1. You can’t do a percentage tax under current state law.

        In any case a payroll tax is somewhat more progressive than some other forms of tax such as the $60 license fee simply because it falls on those who are employed as opposed to the unemployed, those on SSI, or the retired.

        A further advantage is those who commute to work in Seattle pay it as opposed to just Seattle residents.

        $25/year isn’t much, even to a minimum wage worker.

      2. And employers can avoid the tax by encouraging employees to use public transit, biking, walking, etc. Many employers pay for parking anyway and can save money by switching that to transit. For example, my employer pays up to $170 a month for transportation. Most people use that for parking, but I use mine for a bus pass for which I only use about $110 of my monthly allotment. I wish my employer would encourage more folks to use transit by allowing them to pocket the difference.

      3. Thanks Chris Stefan.

        And people that comment about economics and such should also take a class in civics, too.

        I can’t understand why you’d say that a payroll or “head tax” would fall on the employee. In both cases the employer pays the tax. How do you think the employer would “pass on” either of these taxes? Charging them to apply?

        Since you’ve taken a couple classes in economics you’ll know that regressivity happens when the tax rate decreases as the dollars subject to taxation increases. How would that apply to either of these taxes? There is no income or dollar amount being taxed here.

        I’m with you on doing what Oregon does which is allow a percentage of wages to be taxed. I’d love to tax all the wages in Seattle at .6918% for transit. But again, the employer pays those taxes.

        Zef, nothing drives me more insane than city councils who pass hippie dippie resolutions and then repeal taxes, and people who try to call me out because I didn’t take an economics class. If you don’t like the idea, say so. But I’m not going to argue with you or anyone else about my college transcripts or what kind of house I live in or what neighborhood I live in.

      4. Roger,

        The employer would “pass on” the tax by paying its employees less. If you’re employed by a corporation, take a look at your paystub; you should see line items for Social Security and Medicare. Both of these are payroll taxes which are nominally levied on employers, but in practice are passed onto employees.

        As I’ve discussed elsewhere on the thread, in the long term, who pays the tax is primarily a function of elasticity, rather than law or contracts. If companies pass on more taxes, their employees and applicants will demand higher salaries. If companies have higher payroll expenses (from paying the tax), they will offer lower salaries. But it’s completely wrong to suggest that, because the tax is assessed on employers, it will have no impact on employee income.

        As far as progressivity and regressivity goes, note that the two terms are relative. Progressive taxes are those for which people with higher means pay relatively more, and regressive taxes are those for which people with higher means pay relatively less. A tax of $25 per worker represents 0.1% of annual income for a worker earning $25,000 a year, or 0.025% of annual income for a worker earning $100,000 a year.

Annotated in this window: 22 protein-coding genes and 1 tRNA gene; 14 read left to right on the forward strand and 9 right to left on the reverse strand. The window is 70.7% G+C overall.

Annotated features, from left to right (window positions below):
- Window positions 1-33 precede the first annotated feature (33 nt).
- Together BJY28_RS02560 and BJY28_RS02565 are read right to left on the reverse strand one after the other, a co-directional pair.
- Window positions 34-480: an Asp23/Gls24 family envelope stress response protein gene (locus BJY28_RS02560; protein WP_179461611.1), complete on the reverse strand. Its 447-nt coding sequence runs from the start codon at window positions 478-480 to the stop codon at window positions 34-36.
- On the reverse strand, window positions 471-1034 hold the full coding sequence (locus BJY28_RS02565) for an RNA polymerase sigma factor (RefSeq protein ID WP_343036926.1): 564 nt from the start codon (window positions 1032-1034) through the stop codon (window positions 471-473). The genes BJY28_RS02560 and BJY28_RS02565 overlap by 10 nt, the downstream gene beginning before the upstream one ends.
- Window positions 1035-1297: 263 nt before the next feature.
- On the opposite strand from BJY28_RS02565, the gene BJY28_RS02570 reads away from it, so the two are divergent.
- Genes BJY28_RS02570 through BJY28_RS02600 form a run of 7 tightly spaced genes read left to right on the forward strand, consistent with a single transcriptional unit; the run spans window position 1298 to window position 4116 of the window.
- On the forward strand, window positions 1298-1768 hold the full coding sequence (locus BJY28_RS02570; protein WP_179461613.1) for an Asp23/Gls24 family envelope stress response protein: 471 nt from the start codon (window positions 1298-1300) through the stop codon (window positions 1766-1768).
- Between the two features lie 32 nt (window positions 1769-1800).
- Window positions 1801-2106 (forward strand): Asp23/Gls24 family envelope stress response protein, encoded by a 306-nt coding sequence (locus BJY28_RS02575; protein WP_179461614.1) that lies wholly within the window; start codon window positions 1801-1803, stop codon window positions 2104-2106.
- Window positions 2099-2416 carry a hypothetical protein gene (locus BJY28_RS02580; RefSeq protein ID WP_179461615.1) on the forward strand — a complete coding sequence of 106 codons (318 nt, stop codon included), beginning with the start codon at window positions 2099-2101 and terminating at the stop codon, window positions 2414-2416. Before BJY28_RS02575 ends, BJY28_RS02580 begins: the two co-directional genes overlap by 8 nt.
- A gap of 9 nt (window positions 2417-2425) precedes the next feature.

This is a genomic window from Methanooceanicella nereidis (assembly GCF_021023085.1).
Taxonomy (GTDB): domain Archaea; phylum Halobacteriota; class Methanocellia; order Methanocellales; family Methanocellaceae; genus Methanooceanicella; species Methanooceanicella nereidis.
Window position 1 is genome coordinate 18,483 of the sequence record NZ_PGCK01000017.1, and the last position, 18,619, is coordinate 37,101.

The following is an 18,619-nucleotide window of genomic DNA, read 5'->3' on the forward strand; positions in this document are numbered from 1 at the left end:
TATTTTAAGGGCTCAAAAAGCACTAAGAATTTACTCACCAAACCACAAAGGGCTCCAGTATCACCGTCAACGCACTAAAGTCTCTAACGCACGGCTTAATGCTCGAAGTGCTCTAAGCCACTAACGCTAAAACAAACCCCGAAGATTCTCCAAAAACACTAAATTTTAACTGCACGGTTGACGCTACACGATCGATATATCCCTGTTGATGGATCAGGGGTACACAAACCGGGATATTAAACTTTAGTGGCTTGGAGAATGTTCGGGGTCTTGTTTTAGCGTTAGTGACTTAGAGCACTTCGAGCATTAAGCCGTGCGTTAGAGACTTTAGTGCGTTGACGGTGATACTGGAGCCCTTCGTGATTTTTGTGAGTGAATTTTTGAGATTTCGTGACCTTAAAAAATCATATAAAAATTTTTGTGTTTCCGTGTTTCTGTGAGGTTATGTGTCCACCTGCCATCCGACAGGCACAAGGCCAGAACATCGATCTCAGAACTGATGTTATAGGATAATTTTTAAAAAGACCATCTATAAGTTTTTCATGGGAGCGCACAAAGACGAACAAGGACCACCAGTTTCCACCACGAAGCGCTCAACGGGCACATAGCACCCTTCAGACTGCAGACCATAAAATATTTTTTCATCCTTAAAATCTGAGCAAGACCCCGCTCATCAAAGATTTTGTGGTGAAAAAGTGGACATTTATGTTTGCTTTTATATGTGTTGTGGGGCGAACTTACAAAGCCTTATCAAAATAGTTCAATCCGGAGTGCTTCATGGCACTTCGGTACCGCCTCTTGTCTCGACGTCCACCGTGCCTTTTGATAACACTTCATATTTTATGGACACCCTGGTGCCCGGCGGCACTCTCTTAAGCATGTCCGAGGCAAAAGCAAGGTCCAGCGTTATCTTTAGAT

5. Alex, that’s not right.
        The SSA tax is 13.4% in total, with 6.2% paid by the employer, and 6.2% paid by the employee. The employee portion was reduced temporarily to 4.2% for 2011.

        That portion on your check is just your half, not the employer’s 6.2% passed on to you.

      6. Mark: See my other comments. In the short term, wages are very inelastic. In the long term, higher taxes on employers will lead to smaller payrolls. It’s not a given that the $25 will get passed on wholesale to employees, but it’s also not a given that employers will pay for it out of profits. Realistically, it will end up somewhere in between.

      7. It’s $25. A year. I have a feeling many people wasted at least that much of their employer’s money reading the comments on STB today.

      8. This is so frustrating! It’s not a difficult concept. The employer is charged $25 per employee. The employer looks at the wide-open labor market, and thinks “well, I will just pay my employees an average of $25 less.” And that is usually what they do. It is widely understood by economists and anyone who pays attention to economic studies that the social security payroll tax, for example, is not in reality evenly split between employers and employees–it is actually paid almost entirely by the employees through lower wages. As Aleks keeps trying to point out, it is based on the elasticity, and in a time of high unemployment employers have pretty free rein to pass on taxes to employees. If you are a very specialized business where you need people with rare skills, maybe the situation would be different, but skilled employees are paid more anyway.

        Roger, I am not saying whether I am in favor of it or not, I’m calling you out on shoddy analysis. It’s ridiculous to accuse someone of not understanding “civics” just for pointing out flawed reasoning. Would you apply that to scientists who point out a politician’s misunderstanding of climate change? They shouldn’t criticize because that would be bad “civics?” I know my comment was snarky, but the fact is you consistently make a point of using economic principles to back up your arguments, but you also consistently show that you don’t understand those principles. If you want to argue for density for other reasons, that’s fine, but don’t bring up something like supply and demand without acknowledging the inelasticity of the housing market. I think the head tax would be a great way to fund transit, but don’t try to say that employees wouldn’t pay it or that it would not be regressive.